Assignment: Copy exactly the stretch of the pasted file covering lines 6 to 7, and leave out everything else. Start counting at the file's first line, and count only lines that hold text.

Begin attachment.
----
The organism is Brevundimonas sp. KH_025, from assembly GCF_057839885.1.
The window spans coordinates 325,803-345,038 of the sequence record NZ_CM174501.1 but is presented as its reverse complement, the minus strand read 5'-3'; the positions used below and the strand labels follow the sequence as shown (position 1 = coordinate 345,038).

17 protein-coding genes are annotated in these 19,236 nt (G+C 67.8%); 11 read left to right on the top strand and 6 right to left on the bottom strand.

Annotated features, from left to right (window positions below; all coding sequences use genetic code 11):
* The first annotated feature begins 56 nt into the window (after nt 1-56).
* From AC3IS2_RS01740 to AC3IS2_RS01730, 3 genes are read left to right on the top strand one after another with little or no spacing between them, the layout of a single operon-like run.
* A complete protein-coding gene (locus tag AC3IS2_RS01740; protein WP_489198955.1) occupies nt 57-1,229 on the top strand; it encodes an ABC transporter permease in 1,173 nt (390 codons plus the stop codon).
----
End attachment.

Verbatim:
* From AC3IS2_RS01740 to AC3IS2_RS01730, 3 genes are read left to right on the top strand one after another with little or no spacing between them, the layout of a single operon-like run.
* A complete protein-coding gene (locus tag AC3IS2_RS01740; protein WP_489198955.1) occupies nt 57-1,229 on the top strand; it encodes an ABC transporter permease in 1,173 nt (390 codons plus the stop codon).